House debates

Tuesday, 25 May 2021


Tertiary Education Quality and Standards Agency (Charges) Bill 2021, Tertiary Education Quality and Standards Agency Amendment (Cost Recovery) Bill 2021; Second Reading

4:32 pm

Photo of Julian HillJulian Hill (Bruce, Australian Labor Party) Share this | Hansard source

I'll say at the outset that I don't support this bill, Labor doesn't support this bill and this House should not support this bill. It doesn't matter how much fancy language the government dresses it up with, it's a bill that will whack higher education providers with new charges at the very worst possible time. There is no detail in the legislation about how much people are going to pay. There's no transparency or scrutiny. We heard from the previous speakers: 'Trust us; we're the government. We'll go and consult. We'll do a bit of stakeholder feedback.' Well, Labor has heard from stakeholders. The universities say that now is the worst time, and the independent higher education providers also say that now is the worst time, to whack the sector with higher fees and charges.

I'm not in principle opposed, I must say, to the idea of moving sectors, over time, to cost recovery—but not now. University budgets are being smashed. We've heard a lot from the government speakers throughout the debate about their job-ready graduates program—a three-word slogan. Well, this job-ready graduates program will see real funding for higher education fall by 10 per cent over the next three years. That's what Senate estimates was told. That's what the budget papers show. Under the government's program for universities, real funding will fall by 10 per cent over the next three years.

Student debts are rising. We've got tens of thousands of Australian students now facing fee hikes. Again, the answers they finally gave to the last round of Senate estimates admitted the truth. What they'd said when they introduced the bill was, 'Oh well, fees might rise for students by seven per cent over three years.' The truth is that on the government's own figures fees for university students will rise by 16 per cent over three years under their so-called reform program.

Now is the very worst time to be whacking universities with higher fees. They've already faced losses of $3 billion just in the last period because of international students and the borders being closed. The economy has lost $9 billion from international education already, with more to come. But the government is not helping universities; they have implemented this real cut to their funding and more charges. It is like the minister over there is a little bit jealous of member for Hume: 'the member for Hume has got a big stick. I will get out my slightly smaller stick and whack the sector'. We have seen from the government that 17,000 jobs have been lost already and they are just the jobs that show up in organisation charts that you can put a position next to; it is not the other thousands and thousands of casuals, sessional teachers, casual researchers and other support staff. There have been 17,000 jobs lost because the government refused to extend JobKeeper. In fact, they changed the rules three times to make sure that public universities in this country were one of the few sectors not eligible for JobKeeper—teachers, researchers, cleaners, support staff, administration staff, people with families, just like all other Australians except they happen to work for a public university, and the government was out to get universities.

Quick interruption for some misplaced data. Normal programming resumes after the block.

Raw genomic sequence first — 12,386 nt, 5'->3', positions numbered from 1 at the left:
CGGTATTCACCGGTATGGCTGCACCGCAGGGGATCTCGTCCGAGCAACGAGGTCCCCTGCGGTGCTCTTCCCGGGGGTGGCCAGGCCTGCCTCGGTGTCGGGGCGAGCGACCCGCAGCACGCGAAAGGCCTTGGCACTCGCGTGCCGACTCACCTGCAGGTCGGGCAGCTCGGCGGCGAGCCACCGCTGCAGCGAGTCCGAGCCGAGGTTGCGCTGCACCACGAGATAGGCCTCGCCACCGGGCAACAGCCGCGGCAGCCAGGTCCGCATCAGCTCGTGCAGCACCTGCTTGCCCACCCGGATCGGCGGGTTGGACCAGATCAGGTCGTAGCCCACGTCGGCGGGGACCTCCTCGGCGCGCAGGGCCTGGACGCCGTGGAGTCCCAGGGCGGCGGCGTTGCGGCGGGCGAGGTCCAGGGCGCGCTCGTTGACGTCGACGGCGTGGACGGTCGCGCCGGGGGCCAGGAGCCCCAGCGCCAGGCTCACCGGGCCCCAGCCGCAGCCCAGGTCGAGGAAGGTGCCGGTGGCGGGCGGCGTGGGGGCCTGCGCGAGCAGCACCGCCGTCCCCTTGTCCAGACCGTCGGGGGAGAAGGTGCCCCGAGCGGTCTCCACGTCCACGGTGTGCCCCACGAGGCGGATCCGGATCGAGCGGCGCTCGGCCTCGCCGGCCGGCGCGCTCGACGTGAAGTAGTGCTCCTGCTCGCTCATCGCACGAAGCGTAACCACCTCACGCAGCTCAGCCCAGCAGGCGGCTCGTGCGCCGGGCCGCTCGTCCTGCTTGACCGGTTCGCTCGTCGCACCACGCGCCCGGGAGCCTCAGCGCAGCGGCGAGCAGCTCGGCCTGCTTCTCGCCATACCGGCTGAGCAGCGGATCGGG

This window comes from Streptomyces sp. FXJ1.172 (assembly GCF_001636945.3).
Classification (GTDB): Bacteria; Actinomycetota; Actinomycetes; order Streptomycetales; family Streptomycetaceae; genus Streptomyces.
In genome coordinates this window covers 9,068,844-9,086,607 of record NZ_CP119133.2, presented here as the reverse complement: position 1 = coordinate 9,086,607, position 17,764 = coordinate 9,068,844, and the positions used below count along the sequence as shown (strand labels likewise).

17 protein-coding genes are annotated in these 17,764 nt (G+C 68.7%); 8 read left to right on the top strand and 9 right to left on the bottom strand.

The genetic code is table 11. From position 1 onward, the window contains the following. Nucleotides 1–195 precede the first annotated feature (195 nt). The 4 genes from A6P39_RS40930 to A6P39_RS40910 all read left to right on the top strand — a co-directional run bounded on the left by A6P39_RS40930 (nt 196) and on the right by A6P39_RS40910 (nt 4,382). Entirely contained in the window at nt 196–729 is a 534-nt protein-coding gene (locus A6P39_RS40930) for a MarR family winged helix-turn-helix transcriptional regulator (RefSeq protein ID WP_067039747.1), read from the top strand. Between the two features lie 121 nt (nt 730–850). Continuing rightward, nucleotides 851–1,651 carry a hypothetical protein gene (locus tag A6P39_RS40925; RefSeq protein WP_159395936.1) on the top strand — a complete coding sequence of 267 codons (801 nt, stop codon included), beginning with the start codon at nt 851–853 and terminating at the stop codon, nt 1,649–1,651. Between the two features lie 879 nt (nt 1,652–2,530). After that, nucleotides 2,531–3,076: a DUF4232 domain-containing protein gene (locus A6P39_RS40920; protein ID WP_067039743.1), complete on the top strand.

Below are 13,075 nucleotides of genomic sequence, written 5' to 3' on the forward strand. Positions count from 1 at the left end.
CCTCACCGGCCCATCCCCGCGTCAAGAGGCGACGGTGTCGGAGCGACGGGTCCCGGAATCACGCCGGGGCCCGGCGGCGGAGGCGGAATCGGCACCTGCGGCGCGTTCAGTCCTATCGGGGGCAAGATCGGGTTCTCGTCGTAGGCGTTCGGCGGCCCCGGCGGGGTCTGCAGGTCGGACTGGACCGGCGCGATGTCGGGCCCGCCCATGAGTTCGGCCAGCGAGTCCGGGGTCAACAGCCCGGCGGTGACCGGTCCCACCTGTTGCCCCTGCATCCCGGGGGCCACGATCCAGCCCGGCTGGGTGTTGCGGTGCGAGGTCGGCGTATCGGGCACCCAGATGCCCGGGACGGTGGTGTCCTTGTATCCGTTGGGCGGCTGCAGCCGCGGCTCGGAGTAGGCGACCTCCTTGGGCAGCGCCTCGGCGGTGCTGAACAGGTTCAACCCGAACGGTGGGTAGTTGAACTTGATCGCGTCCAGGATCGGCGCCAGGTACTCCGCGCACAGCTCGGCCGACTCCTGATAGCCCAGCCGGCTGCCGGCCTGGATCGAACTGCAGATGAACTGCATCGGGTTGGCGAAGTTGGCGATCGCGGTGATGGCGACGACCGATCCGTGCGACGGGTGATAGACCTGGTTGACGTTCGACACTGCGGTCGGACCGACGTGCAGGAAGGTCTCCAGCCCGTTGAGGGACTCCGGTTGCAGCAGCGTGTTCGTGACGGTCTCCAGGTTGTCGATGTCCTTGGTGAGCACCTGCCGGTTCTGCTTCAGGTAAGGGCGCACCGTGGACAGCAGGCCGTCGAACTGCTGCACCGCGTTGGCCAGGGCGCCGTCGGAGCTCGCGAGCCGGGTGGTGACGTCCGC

The most immediate impact of the international student loss of revenue has been on research. We've had a weird funding model for too long in this country, where universities make a profit off teaching students to fund research. The government, I think, three years ago cut $2.2 billion, another little sneaky cut, in the mid-year financial update—another $2.2 billion the Prime Minister hacked out of universities. At that time, he and the Treasurer said, 'Don't whinge. Go and recruit more international students.' Well, they did that and now the government is saying, 'Well, you're a bit dependent on international students, aren't you?' The practical impact of this is that our research budgets across the nation have been slashed. We hear the government say, 'We gave them a billion dollars.' We didn't actually give them a billion dollars. What the government did was bring forward money that they were going to give them in later years and now its cutting that money. So at the very worst time, we've got the government cutting university funding, effectively cutting research funding, because they've already brought it forward in a national emergency when we need research to commit to the economic recovery, seeing international education fall over—our fourth-biggest export sector—and they are thinking: 'Here is another good idea; we could whack them with fees and charges.' You could wait a couple of years if you want to move to cost recovery, until the cash flows for the universities have recovered.

There is a lot of focus in this debate on universities and very little or none on independent higher education providers. It is no exaggeration to say many independent higher education providers are facing oblivion. They are looking a fiscal cliff in six or 12 months as the student pipeline dries up. If anyone understands the nature of these businesses and this sector, they go on a pipeline. As current students leave, there are no students coming to replace them. It is a myth that gets perpetuated and rolled out—sometimes from people on my side, sometimes from the government—that all higher education providers and non-university providers are somehow dodgy. They're not. Many of them are good reputable businesses giving quality courses often in niche markets or skills.


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